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Titanic
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Titanic (1943) More at IMDbPro »

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Overview

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Release Date:
12 December 1943 (Finland) See more »
Genre:
Plot:
The story of the sinking of the British luxury liner Titanic in 1912. Full summary » | Add synopsis »
User Reviews:
PROPAGANDA-EFFECTIVE DRAMA See more (36 total) »

Cast

  (in credits order)
Sybille Schmitz ... Sigrid Olinsky
Hans Nielsen ... 1st Officer Petersen
Kirsten Heiberg ... Gloria
Ernst Fritz Fürbringer ... Sir Bruce Ismay (as E.F. Fürbringer)
Karl Schönböck ... John Jacob Astor
Charlotte Thiele ... Lady Astor
Otto Wernicke ... Captain Edward J. Smith
Franz Schafheitlin ... Hunderson
Sepp Rist ... Jan
Claude Farell ... Manniküre Hedi (as Monika Burg)
rest of cast listed alphabetically:
Jolly Bohnert ... Marcia (uncredited)
Hermann Brix ... Kapellmeister Gruber (uncredited)
Fritz Böttger ... Lord Douglas (uncredited)
Karl Dannemann ... 1. Funker Philipps (uncredited)
Kurt Alexander Duma ... 2. Ingenieur Hesketh (uncredited)
Peter Elsholtz ... Landarbeiter Bobby (uncredited)
Karl Fochler ... Obersteward (uncredited)
Fritz Genschow ... Landarbeiter Henry (uncredited)
Herbert Gernot ... Schiffsdetektiv (uncredited)
Susi Jera ... Kind (uncredited)
Josef Kamper ... 1. Ingenieur Romain (uncredited)
Lieselott Klingler ... Anne (uncredited)
W.P. Krüger ... (uncredited)
Hans Leibelt ... (uncredited)
Theodor Loos ... Geheimrat Bergmann (uncredited)
Karl Meixner ... Lord Astors 1. Sekretär Hopkins (uncredited)
Edgar Pauly ... (uncredited)
Werner Scharf ... Südländer Mendoz (uncredited)
Just Scheu ... Dr. Lorenzen (uncredited)
Georg H. Schnell ... Aktionär Morrison (uncredited)
Hans Schwarz Jr. ... Athletischer Kerl (uncredited)
Theo Shall ... 1st Officer Murdoch (uncredited)
Ernst Stahl-Nachbaur ... Oberrichter (uncredited)
Walter Steinbeck ... Aktionär Fränklin (uncredited)
Walter Steinweg ... Bootsmann (uncredited)
Erich Stelmecke ... (uncredited)
Herbert Tiede ... 2nd Officer Lightoller (uncredited)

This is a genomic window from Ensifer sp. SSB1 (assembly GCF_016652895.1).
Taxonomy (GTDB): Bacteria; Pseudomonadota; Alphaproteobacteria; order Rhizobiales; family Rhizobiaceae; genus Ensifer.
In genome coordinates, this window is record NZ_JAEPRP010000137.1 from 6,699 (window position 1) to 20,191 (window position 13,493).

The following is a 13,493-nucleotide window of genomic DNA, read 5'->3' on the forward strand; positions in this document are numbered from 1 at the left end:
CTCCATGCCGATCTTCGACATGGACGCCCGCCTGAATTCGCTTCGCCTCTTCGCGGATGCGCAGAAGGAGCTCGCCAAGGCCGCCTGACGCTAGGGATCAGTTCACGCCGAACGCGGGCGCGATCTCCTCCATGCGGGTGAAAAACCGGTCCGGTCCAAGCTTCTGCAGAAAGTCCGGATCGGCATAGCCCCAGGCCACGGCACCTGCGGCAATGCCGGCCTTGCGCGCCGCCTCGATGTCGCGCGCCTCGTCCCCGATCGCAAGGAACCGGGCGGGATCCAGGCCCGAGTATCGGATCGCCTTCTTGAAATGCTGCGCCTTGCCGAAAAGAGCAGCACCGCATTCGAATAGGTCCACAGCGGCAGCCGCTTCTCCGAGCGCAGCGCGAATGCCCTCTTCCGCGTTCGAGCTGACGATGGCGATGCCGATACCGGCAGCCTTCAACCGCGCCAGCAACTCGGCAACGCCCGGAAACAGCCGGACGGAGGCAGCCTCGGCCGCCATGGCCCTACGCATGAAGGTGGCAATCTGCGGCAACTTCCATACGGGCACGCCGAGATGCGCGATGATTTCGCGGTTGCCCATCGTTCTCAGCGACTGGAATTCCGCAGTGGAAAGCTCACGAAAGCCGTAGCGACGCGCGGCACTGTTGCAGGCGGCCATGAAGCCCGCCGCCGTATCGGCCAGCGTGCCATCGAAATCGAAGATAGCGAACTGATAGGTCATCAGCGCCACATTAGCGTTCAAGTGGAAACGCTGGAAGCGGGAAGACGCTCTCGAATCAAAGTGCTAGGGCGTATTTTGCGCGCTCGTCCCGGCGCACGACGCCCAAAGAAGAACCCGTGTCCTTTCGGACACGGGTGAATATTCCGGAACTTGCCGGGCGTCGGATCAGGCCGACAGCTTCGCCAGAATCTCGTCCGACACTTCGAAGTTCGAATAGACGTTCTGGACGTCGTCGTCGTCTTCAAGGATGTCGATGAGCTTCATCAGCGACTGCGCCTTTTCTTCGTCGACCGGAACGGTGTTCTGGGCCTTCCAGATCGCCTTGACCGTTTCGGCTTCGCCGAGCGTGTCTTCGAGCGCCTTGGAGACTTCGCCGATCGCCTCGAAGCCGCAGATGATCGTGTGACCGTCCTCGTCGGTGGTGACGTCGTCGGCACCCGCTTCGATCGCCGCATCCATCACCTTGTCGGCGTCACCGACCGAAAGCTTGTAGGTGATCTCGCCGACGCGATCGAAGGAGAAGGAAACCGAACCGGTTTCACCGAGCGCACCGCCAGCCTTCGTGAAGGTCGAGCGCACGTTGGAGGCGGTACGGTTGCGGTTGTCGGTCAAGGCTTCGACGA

Charlotte Tiedemann ... Frau mit Kind (uncredited)
Toni von Bukovics ... Herzogin (uncredited)
Peter Voß ... Schiffsarzt (uncredited)
Heinz Welzel ... 2. Funker Bride (uncredited)

Directed by
Herbert Selpin 
Werner Klingler (uncredited)
 
Writing credits
(in alphabetical order)
Harald Bratt  story (uncredited)
Hansi Köck  script (uncredited)
Herbert Selpin  writer
Walter Zerlett-Olfenius 

Original Music by
Werner Eisbrenner 
 
Cinematography by
Friedl Behn-Grund 
 
Film Editing by
Friedel Buckow 
 
Production Design by
Robert A. Dietrich 
August Herrmann 
Fritz Lück 
Fritz Maurischat 
 
Set Decoration by
Robert A. Dietrich (uncredited)
August Herrmann (uncredited)
Fritz Lück (uncredited)
 
Costume Design by
Max von Formacher (uncredited)
 
Production Management
Willy Reiber .... production manager
Fritz Schwarz .... unit manager
 
Sound Department
Adolf Jansen .... sound (uncredited)
 
Visual Effects by
Ernst Kunstmann .... visual effects (uncredited)
 
Camera and Electrical Department
Karl Ewald .... still photographer (uncredited)
 

Production CompaniesDistributors

Additional Details

Also Known As:
Runtime:
85 min | Germany:80 min (censored version)
Country:
Language:
Aspect Ratio:
1.37 : 1 See more »
Sound Mix:
Mono | Mono (Tobis-Klangfilm)
Filming Locations:

Did You Know?

Trivia:
The sinking scenes were filmed on board the former luxury liner Cap Arcona. This boat was used in 1945 to evacuate thousands of prisoners of the concentration camp Neuengamme (near Hamburg) to Denmark. The Cap Arcona was accidentally bombed by Allied forces in the bay of Luebeck. Only a few prisoners survived the sinking of the ship. Most were killed on board or shot by SS guards and Hitler Youth, who took position on the beach not far from the sinking ship. But the evacuation turned out to be a ruse. The Nazis secretly ordered all prisoners to be killed and the ship was laden with explosives so everyone would perish when the ship was hit by an Allied bomb.See more »
Goofs:
Factual errors: In a scene from the morning of April 14 (as established by a shot of a day calendar) one telegraph officer says to the other that the ship will be arriving in New York tomorrow, i.e. April 15. The Titanic wasn't due in New York until April 17.See more »
Quotes:
1st Officer Murdoch:What wheater! It it stays calm, we'll be in New York at least a day ahead of schedule.
1st Officer Petersen:Meanwhile the engines are ruined.
1st Officer Murdoch:President Ismay surely knows what he's doing, ordering this speed.
[to the side]
1st Officer Murdoch:Sailor.
1st Officer Petersen:Who's running this ship? Ismay or the captain?
1st Officer Murdoch:The Captian naturally does what the president of the line requests.
1st Officer Petersen:And why does he request such rubbish?
See more »
Movie Connections: